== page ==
IT security officers have to monitor technical developments and business-related requirements in equal measure. Current circumstances have not made this task any easier. A look at the strategic challenges involved with preventative security.
Text: Andreas Heer, first published on 13. september 2019, updated on
The specialists at Risk Based Security saw a noticeable decline in the number of new security loopholes at the beginning of 2020. This meant that IT security officers were less likely to be faced with the prospect of new exploits. 2020 got off to a promising start. But that all changed in the course of just a few months. The coronavirus crisis and the increase in the number of people working from home led to a massive increase in the number of cyber attacks. The targets were business laptops and the personal devices of employees working remotely via internet connections and private WLAN networks that were often less secure than their companies’ own local networks.
As streets and trains were becoming emptier, data pipelines were teeming with phishing emails: fake coronavirus information from equally fake official senders, emails with links to fake online coronavirus maps and fake notifications generated in the increasingly popular chat and online meeting tools.
The usual suspects were still lurking around as well. The ransomware-as-a-service REvil, aka Sodinokibi, was discovered back in April 2019. According to various sources, it was responsible for nearly a third of all ransomware attacks in 2020. What makes this malware so insidious is the way in which it not only encrypts data on the infected systems but also steals this information. In other words, even if a company successfully avoids a ransom payment thanks to its disaster recovery strategy, it still has to brace for the impact of data theft. And while spring flowers began to bloom outside, CISOs were inside brooding over their risk analysis.
Working from home may now be established and the necessary security precautions in place, but do these adequately scale up when the majority of employees are suddenly working from home? Is there enough bandwidth and resources for the VPN and RDP connections? What about updates on business laptops? And should employees be made more aware of the risks posed by the latest wave of phishing emails?
Security officers have to constantly monitor how well their protective measures are adapted to the current situation. The coronavirus crisis and increasingly sophisticated attacks are making it impossible for CISOs to establish a daily routine. Answering these questions – part of the risk management strategy – provides a basis for adjusting the IT security strategy and baseline protection.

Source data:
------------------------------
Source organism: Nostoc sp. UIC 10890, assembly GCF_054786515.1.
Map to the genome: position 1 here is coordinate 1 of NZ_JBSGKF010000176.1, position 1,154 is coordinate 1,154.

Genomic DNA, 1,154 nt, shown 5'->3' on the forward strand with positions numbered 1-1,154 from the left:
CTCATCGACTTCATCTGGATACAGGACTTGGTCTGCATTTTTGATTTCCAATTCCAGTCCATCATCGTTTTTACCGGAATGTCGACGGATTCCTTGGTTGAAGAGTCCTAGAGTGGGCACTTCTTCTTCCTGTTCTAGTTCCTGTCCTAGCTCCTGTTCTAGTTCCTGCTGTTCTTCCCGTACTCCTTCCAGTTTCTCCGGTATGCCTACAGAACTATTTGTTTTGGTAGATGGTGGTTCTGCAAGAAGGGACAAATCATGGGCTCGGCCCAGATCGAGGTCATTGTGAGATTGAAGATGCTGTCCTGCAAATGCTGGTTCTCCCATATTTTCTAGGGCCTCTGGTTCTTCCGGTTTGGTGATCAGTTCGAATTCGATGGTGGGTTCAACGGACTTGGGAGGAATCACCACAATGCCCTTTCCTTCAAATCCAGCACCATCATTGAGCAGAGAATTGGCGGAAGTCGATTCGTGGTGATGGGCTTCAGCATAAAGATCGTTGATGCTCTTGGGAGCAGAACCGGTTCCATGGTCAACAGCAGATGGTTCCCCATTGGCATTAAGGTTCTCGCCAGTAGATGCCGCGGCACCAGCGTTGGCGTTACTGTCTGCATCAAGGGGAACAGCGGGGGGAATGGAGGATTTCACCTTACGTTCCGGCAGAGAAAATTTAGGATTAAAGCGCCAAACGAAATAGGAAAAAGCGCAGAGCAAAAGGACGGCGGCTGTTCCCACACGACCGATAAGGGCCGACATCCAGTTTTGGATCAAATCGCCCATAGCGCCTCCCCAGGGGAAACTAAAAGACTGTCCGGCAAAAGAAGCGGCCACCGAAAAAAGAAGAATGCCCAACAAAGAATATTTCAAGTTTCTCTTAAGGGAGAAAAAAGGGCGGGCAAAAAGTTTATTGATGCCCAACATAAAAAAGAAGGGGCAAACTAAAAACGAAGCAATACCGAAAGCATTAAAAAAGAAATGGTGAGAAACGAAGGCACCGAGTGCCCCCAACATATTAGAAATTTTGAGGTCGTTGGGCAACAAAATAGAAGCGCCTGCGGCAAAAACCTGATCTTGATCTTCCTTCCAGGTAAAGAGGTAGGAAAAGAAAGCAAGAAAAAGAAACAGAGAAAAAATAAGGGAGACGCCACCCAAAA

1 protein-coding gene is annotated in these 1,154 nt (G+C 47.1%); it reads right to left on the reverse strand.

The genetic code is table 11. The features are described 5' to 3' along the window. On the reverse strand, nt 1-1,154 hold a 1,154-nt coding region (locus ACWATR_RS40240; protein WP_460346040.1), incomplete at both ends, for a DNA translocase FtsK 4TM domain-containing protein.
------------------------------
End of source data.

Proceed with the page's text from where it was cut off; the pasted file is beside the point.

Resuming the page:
Questions like ‘Is our company vulnerable to phishing?’ and ‘Are security measures working?’ are as easy to ask as they’re difficult to answer, because the CISO needs data from various sources. Perhaps the firewall log shows that a piece of malware has attempted to access the command & control server from within the local network. But the owner of the infected computer and the reported IP address is found in a different log – on the authentication server.
Ideally, all of this information is compiled in a central dashboard. A security information and event monitoring (SIEM) like this or a security analytics platform can help to provide a quick overview of technical incidents and find the needle in the haystack of log files. This is literally central to the handling of security incidents, as well as for modifying security measures that are already in place.
The technical and organisational aspects of IT security measures are closely related. Organisational aspects address the issue of which security posture is needed for the individual
systems. What are the business-critical environments and where might outages be manageable should they occur?
And if nothing else, for the sake of regulatory requirements and data protection laws, the CISO must know where certain data is saved and processed. Only when a security officer has all of this information in one place can they recommend what actions to take and give strategic recommendations in line with the corporate strategy. The IT security team has to adjust its methods to meet the needs of business operations, without interfering with people’s ability to act – a delicate balance.
At the very latest when employees start accessing cloud-based business applications while working from home, another problem then emerges: conventional perimeter protection, the protective wall around the company’s IT infrastructure, has become an obsolete concept in the age of the cloud and flexible work concepts. The CISO must have a solution ready to meet these challenges as well.
The training course to become a Computer Information Systems Security Professional (CISSP) specifies six methods for security prevention:
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